FRANCIS: Talk about stuck on repeat. Hillary was on a mission to defend Obama's legacy and slam Sanders for not doing the same.


CLINTON: Senator Sanders said that President Obama failed the presidential leadership test and this is not the first time that he has criticized President Obama.

The kind of criticism we heard from Senator Sanders about our president I expect from Republicans. I do not expect from someone running for the Democratic nomination.

BERNIE SANDERS, PRESIDENTIAL CANDIDATE: Madam Secretary, that is a low blow. I think it is really unfair to suggest that I have not been supportive of the president. I have been a strong ally on him, with him on virtually every issue. Do senators have the right to disagree with the president? Have you ever disagreed with a president? I suspect you may have.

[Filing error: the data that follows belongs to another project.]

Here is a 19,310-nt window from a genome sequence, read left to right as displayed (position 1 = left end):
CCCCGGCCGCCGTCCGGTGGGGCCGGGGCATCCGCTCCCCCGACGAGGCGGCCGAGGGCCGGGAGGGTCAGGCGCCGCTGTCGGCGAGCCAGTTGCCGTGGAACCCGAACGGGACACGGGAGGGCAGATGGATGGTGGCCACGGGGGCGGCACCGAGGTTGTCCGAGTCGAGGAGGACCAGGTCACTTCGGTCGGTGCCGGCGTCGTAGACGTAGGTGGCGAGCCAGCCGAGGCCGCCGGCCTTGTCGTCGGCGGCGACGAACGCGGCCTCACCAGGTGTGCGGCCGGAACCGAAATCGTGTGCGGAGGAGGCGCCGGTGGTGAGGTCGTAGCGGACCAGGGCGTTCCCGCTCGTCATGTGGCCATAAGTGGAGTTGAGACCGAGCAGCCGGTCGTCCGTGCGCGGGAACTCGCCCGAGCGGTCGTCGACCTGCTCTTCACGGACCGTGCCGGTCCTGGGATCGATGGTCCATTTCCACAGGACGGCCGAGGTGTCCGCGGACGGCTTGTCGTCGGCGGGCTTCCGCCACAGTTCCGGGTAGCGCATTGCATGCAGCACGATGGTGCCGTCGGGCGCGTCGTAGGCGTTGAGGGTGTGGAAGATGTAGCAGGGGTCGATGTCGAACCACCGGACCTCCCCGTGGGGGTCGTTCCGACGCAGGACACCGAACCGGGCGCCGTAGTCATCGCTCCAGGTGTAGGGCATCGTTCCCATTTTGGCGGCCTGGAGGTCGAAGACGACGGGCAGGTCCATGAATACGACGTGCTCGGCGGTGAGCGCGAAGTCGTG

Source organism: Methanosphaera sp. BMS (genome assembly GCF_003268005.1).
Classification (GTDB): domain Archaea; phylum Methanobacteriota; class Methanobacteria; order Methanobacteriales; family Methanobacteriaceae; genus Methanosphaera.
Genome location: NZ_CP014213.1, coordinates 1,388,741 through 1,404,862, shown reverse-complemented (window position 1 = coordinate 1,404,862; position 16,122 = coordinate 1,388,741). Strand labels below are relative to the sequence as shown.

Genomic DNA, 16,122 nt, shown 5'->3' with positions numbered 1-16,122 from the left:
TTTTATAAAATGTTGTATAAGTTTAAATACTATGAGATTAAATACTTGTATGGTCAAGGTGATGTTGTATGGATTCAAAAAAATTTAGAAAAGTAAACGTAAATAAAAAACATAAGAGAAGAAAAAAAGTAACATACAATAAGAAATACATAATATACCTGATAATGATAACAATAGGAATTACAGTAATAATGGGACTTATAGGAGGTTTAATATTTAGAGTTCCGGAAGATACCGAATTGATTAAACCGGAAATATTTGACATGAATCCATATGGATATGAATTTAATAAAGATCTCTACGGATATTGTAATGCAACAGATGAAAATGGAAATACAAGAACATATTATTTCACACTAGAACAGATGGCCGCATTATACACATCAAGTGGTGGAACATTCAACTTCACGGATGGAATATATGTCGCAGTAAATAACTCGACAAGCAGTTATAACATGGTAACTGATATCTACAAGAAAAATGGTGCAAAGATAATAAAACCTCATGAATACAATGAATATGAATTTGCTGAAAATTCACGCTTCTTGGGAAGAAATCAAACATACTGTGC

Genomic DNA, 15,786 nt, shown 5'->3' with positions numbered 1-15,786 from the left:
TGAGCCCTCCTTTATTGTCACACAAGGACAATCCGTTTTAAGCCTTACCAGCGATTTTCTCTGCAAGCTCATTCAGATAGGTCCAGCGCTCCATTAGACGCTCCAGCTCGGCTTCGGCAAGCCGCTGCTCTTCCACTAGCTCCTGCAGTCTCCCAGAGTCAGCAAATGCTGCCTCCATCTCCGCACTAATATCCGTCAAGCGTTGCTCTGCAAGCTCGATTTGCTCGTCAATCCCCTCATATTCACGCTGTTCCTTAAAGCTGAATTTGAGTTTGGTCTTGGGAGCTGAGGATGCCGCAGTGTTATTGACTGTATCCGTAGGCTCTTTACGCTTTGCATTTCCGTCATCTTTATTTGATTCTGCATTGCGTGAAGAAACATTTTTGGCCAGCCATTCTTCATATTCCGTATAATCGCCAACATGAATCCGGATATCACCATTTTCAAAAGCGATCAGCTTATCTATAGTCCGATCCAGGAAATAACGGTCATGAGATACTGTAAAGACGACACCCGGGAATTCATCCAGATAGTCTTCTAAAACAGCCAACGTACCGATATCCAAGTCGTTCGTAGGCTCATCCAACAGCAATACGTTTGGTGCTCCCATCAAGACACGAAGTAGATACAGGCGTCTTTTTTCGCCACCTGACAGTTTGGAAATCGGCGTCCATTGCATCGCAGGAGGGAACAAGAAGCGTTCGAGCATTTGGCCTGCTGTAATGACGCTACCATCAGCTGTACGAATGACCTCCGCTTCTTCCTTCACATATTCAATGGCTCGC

FRANCIS: KG, is this a good idea? I mean she's buttering the president up so she doesn't get indicted or is this a good strategy in South Carolina? Is he popular?

GUILFOYLE: I mean, you know, good luck with that. She practically turned herself into Obama's Siamese twin, right? He went to like scratch his back last night. She would be right there, hello. It's crazy. I don't know. Because she can't even rely on her own popularity because she is not popular or credible or trustworthy or a good choice. I mean she is getting crushed by a socialist .


GUILFOYLE: . who is kind of funny, who had a Saturday Night Live segment. But commander in chief, I don't think so. I'm actually getting worried. I think Bernie can beat her.

WILLIAMS: Hold on. You know this is about his race, right?

BOLLING: Of course. This all African-American .